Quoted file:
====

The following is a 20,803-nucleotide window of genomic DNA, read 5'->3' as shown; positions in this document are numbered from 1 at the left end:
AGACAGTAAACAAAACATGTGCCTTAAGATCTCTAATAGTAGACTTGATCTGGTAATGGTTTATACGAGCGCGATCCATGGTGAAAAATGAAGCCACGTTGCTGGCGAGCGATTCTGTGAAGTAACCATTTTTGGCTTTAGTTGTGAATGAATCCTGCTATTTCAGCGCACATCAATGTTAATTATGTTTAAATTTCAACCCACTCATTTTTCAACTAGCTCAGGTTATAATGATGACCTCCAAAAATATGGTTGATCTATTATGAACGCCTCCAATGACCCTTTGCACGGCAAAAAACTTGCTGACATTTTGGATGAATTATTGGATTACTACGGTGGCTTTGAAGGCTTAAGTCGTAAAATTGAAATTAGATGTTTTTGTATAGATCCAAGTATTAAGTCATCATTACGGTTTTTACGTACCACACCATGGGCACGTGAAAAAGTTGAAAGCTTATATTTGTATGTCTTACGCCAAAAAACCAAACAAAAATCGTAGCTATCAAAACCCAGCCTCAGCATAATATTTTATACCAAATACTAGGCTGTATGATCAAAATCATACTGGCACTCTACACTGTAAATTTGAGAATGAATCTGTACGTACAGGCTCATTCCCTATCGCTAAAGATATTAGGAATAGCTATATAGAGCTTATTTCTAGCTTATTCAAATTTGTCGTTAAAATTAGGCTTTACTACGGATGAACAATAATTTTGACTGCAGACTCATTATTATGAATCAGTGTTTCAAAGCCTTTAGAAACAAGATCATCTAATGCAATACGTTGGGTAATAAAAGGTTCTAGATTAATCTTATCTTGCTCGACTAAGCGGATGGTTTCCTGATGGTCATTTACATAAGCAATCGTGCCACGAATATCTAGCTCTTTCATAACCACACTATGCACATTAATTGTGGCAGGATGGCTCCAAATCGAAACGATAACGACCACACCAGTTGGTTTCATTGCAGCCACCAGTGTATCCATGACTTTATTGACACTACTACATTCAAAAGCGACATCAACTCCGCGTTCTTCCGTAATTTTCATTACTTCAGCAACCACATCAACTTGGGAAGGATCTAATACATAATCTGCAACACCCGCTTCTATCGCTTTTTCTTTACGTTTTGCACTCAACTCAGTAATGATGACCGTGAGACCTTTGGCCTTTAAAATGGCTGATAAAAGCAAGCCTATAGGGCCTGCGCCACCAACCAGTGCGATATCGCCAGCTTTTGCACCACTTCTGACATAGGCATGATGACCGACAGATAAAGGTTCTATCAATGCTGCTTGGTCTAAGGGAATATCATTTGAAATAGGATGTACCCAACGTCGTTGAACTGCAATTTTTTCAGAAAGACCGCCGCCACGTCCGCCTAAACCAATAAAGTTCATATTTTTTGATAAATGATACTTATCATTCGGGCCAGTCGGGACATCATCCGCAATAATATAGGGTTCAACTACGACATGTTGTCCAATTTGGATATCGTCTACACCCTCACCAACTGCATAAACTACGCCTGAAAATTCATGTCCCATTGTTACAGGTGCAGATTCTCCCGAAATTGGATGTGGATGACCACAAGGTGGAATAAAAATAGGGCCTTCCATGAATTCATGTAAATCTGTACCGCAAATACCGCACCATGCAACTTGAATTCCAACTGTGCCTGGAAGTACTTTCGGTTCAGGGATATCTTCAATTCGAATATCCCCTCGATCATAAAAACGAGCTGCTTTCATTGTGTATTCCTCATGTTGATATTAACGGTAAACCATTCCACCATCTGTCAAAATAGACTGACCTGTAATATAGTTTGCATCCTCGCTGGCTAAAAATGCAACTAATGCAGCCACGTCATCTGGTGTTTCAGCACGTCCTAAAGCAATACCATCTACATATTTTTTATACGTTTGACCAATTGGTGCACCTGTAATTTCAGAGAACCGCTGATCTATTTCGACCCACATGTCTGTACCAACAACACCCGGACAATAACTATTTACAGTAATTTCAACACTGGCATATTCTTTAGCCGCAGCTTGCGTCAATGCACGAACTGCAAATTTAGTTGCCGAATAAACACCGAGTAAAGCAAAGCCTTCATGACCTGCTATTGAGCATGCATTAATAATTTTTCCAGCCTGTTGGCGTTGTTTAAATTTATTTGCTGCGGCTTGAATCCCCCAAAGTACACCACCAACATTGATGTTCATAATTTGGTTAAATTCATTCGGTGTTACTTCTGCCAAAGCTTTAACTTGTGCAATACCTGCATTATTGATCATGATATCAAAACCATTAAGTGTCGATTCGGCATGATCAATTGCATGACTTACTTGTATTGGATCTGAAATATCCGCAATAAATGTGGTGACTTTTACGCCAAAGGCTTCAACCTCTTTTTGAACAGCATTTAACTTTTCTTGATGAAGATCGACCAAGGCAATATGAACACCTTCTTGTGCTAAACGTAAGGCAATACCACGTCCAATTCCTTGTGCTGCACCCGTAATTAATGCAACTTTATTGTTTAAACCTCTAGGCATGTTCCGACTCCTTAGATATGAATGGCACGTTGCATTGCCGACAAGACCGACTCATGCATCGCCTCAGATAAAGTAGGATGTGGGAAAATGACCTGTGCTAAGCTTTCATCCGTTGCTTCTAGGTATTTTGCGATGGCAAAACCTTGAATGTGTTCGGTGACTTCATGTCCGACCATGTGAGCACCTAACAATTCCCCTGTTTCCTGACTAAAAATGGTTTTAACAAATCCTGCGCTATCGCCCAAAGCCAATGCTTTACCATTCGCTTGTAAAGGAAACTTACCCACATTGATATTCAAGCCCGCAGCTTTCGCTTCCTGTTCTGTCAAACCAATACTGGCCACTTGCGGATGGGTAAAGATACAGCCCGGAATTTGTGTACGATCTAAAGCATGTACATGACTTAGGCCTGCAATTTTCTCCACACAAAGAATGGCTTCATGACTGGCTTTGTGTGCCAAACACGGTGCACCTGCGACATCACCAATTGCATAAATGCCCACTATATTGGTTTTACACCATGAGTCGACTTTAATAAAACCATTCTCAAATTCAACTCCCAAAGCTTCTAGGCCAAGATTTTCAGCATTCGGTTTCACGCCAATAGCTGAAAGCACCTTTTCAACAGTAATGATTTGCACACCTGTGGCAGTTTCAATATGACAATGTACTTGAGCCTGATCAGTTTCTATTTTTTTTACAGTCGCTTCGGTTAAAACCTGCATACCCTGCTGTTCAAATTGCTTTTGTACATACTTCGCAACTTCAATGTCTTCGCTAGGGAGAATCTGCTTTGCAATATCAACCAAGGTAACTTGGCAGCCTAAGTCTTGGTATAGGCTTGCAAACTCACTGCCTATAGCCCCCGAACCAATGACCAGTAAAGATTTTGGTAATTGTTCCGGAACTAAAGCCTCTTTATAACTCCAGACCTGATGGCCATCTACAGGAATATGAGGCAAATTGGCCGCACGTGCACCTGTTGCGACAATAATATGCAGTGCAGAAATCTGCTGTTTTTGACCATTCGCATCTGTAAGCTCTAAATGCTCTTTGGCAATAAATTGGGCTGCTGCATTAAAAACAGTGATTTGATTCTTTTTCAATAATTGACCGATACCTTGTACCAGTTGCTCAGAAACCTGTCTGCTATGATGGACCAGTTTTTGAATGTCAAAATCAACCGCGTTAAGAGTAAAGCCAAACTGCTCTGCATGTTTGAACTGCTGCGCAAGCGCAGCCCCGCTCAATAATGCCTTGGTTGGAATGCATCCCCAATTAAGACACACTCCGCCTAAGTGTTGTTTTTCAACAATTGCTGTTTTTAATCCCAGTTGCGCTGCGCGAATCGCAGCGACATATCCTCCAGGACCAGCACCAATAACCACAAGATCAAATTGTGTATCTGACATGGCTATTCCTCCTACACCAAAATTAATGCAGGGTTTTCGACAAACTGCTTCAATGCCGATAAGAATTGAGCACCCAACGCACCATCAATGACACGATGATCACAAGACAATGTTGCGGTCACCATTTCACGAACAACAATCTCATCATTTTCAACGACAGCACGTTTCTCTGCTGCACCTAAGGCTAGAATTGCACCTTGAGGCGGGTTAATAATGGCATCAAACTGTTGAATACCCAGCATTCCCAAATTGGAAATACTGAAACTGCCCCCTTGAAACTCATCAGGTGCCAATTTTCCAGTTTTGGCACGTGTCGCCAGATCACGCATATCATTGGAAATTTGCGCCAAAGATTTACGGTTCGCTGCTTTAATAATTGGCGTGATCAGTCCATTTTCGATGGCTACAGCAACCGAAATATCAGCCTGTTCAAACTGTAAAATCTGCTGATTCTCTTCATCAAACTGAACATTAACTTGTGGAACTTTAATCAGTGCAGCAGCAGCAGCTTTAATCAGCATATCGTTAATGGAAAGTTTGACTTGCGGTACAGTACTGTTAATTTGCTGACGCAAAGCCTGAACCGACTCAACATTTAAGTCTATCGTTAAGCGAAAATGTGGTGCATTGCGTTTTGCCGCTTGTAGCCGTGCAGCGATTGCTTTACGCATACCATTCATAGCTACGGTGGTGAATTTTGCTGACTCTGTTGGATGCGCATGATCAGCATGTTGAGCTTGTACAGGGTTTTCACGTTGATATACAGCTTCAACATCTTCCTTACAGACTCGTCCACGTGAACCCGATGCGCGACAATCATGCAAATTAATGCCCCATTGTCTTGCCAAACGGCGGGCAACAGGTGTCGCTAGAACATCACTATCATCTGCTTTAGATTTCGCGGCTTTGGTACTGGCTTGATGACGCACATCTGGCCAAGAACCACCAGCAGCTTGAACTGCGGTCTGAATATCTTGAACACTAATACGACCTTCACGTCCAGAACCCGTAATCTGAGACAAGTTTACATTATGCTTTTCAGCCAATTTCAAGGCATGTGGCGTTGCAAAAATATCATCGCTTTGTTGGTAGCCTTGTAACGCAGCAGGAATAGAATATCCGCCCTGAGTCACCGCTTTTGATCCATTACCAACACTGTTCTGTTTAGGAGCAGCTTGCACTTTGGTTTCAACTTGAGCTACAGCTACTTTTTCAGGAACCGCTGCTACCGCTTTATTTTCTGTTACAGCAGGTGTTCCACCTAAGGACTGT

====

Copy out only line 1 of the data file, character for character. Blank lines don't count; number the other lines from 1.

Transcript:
The following is a 20,803-nucleotide window of genomic DNA, read 5'->3' as shown; positions in this document are numbered from 1 at the left end: